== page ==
Pablo Marti Andrés

Pablo Marti Andrés

Postdoctoral Researcher
Visiting address: Solnavägen 9, 9A, 17177 Stockholm
Postal address: C2 Medicinsk biokemi och biofysik, C2 Biokemi Arnér, 171 77 Stockholm

About me

  • My name is Pablo, and as a cancer researcher, I'm dedicated to studying the 

  • intricacies of diseases to discover novel approaches to individualized 
  • medicine, enhancing healthcare outcomes. I have a Ph.D. in Physiology and a 
  • background in pharmacology, and I focus on the redox biology side of cancer development and progression.

    One of my main ongoing projects aims at determining how changing trace 

  • element levels in cancer patients relate to modifications in signaling 
  • patterns that could promote chemotherapeutic resistance or potentiate their 
  • effect. By understanding this connection, I aim to contribute to the creation 
  • of more potent and effective anticancer drugs.

    I have a wide range of interests outside the lab. I love being outdoors, going on hikes, and discovering new places. I also like engaging with the 

  • arts through reading, theater, and music, and I enjoy traveling and immersing myself in other cultures as well. All of these experiences give my work a 
  • distinctive perspective and inspire me to make a difference in the world.

    I'm honored to be a member of the Karolinska Institutet family, and I'm dedicated to expanding our knowledge of cancer development and progression in 

  • order to offer patients the best healthcare possible and improve their 
  • outcomes everywhere.

    I obtained my Degree in Pharmacy from the University of Valencia in 2015. I then pursued a Master's Degree in Clinical Pharmacology at the same 

  • institution and obtained my degree in 2016. However, my desire to pursue more 
  • advanced research led me to enroll in an International Ph.D. in Physiology program, which I completed in 2020. During my Ph.D. studies, I conducted 
  • research in the groups of Dr. Sastre –at the University of Valencia– and Dr. Arnér –at Karolinska Institutet–, focusing on the role of TRP14 in 
  • protein cysteinylation, redox signaling, and inflammation in a mouse model of 
  • acute pancreatitis. My dedication and diligence during my PhD studies were 
  • recognized with the highest honor, Cum Laude, for my thesis.

    Throughout my academic journey, I have been fortunate enough to present my research at several international conferences throughout my academic career,  

  • enabling me to gain invaluable feedback and establish enduring partnerships 
  • with leading experts in my field. Today, I leverage my educational background and research experience as a strong foundation for my work.


  • The complexity of cancer and how the environment in which it arises may have 

  • such a big impact on its development intrigue me. That is why my research is 
  • centered on investigating the role of trace elements in cancer pathogenesis.

    More specifically, I'm interested in how differences in selenium, copper, and zinc levels affect different redox signaling pathways in cancer cells. 

  • It is widely known that there are remarkable shifts in homeostasis, steady-state levels, and dynamics of trace elements in patients diagnosed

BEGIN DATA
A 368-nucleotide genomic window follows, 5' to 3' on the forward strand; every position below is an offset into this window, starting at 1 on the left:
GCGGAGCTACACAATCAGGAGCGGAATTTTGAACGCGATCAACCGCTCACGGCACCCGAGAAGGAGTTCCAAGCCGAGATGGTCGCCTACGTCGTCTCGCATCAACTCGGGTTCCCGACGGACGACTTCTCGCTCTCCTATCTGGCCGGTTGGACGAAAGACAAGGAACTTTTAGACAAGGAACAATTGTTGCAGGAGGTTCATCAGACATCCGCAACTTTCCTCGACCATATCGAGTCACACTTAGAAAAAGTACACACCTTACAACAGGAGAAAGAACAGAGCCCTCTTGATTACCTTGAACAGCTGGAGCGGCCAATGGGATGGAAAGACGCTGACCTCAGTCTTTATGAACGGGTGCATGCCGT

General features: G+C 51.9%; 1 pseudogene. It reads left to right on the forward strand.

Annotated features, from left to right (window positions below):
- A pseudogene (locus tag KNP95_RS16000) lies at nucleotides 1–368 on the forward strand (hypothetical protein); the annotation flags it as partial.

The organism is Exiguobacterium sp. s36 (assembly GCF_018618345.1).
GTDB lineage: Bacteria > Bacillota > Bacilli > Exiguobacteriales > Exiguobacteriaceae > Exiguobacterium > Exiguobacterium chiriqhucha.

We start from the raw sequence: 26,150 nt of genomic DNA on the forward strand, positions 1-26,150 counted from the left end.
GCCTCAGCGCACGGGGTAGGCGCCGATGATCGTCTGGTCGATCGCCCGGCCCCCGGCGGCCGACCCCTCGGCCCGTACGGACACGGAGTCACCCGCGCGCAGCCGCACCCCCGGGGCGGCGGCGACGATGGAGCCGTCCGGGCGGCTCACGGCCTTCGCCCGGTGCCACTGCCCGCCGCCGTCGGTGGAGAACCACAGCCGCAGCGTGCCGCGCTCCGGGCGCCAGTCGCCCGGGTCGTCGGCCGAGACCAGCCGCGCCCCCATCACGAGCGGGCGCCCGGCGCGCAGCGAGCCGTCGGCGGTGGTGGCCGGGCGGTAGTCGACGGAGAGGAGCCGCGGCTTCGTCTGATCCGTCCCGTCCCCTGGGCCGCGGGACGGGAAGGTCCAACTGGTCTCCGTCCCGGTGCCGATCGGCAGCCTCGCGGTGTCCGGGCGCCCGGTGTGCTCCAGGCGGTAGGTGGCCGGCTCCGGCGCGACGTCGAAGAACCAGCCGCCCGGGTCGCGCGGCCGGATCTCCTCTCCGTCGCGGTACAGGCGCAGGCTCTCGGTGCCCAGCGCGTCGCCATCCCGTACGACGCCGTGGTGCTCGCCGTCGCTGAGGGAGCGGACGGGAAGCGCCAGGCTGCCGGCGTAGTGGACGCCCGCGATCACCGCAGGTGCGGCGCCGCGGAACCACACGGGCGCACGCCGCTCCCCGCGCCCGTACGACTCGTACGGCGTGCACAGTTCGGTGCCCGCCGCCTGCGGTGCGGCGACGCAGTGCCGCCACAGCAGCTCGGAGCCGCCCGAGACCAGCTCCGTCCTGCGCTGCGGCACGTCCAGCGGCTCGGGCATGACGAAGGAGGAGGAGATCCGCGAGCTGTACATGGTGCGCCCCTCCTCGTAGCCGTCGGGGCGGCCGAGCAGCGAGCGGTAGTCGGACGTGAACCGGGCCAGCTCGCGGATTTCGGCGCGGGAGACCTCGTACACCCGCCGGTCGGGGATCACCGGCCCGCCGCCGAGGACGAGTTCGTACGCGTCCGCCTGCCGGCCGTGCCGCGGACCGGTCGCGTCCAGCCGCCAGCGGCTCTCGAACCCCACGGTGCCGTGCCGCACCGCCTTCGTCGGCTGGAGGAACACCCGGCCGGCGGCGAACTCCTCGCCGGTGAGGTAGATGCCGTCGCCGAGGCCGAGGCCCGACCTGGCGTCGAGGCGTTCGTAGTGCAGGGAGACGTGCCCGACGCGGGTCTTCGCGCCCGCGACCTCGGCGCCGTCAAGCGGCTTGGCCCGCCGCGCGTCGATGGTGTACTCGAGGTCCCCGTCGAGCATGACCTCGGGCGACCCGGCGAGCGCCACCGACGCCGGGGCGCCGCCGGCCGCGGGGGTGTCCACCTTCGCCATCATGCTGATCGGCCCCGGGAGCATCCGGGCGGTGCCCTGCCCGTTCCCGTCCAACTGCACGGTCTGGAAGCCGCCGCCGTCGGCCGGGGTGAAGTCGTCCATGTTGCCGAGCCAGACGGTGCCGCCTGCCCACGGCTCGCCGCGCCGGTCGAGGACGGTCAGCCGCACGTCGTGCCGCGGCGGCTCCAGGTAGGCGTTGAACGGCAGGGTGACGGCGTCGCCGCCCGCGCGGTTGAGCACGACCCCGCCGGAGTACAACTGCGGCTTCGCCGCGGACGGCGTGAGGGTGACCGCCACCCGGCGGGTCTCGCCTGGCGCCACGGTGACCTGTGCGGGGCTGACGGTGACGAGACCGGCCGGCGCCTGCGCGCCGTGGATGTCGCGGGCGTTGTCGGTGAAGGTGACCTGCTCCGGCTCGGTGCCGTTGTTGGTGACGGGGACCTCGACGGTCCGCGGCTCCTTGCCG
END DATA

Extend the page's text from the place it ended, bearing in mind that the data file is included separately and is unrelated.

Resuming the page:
• with cancer. Unlike copper (Cu), which is usually increased, the levels of zinc (Zn) and selenium (Se) are often lower in the serum of cancer patients.

    In colorectal and breast cancers, elevated serum Cu correlates with the stage of the disease and its progression. In addition, tumor tissue appears to specifically accumulate Cu and Se, and in some tumor types, also Zn. The 

  • underlying molecular mechanisms explaining these effects are however 
  • essentially unknown and they are the focus of my main research project.

    The battle against cancer is ongoing, and as a researcher, I am dedicated to doing my part to develop innovative therapies. My work centers on 

  • understanding the complex interactions between trace elements and cancer,  
  • with a particular focus on how these elements modulate redox signaling 
  • pathways. Through my research, I aim to identify new therapeutic targets and 
  • contribute to the development of more effective and personalized cancer treatments.
    Additionally, I'm still working on the thioredoxin-related protein of 14 kDa 
  • (TRP14), which I started doing throughout my Ph.D. studies. My research is 
  • shedding new light on the roles of this recently-discovered protein by 
  • investigating the modulation of cellular redox functions in the context of different diseases.


  • As a dedicated teacher, I work hard to make learning fun and interesting for 

  • my students. I currently teach Biochemistry to Biomedical students and 
  • Medical students, primarily in laboratory sessions but sometimes in seminars 
  • and other projects. I'm committed to sharing my knowledge and experience with 
  • my students, and I constantly work to create a positive, welcoming 
  • environment in which everyone is encouraged to participate and voice their opinions.

    In addition to my classroom teaching, I also have extensive experience supervising students who come to the lab. I think that hands-on work is an 

  • essential component of learning, and I enjoy helping students in gaining the 
  • abilities and knowledge they will require to be successful in their future 
  • careers.

    As a general rule, I focus on making studying entertaining and fun while still making sure that students acquire the knowledge and abilities they need 

  • to thrive in their future careers. I am dedicated to keeping myself updated 
  • with the most recent research and teaching strategies, and I am constantly searching for fresh approaches to engage and motivate my students.


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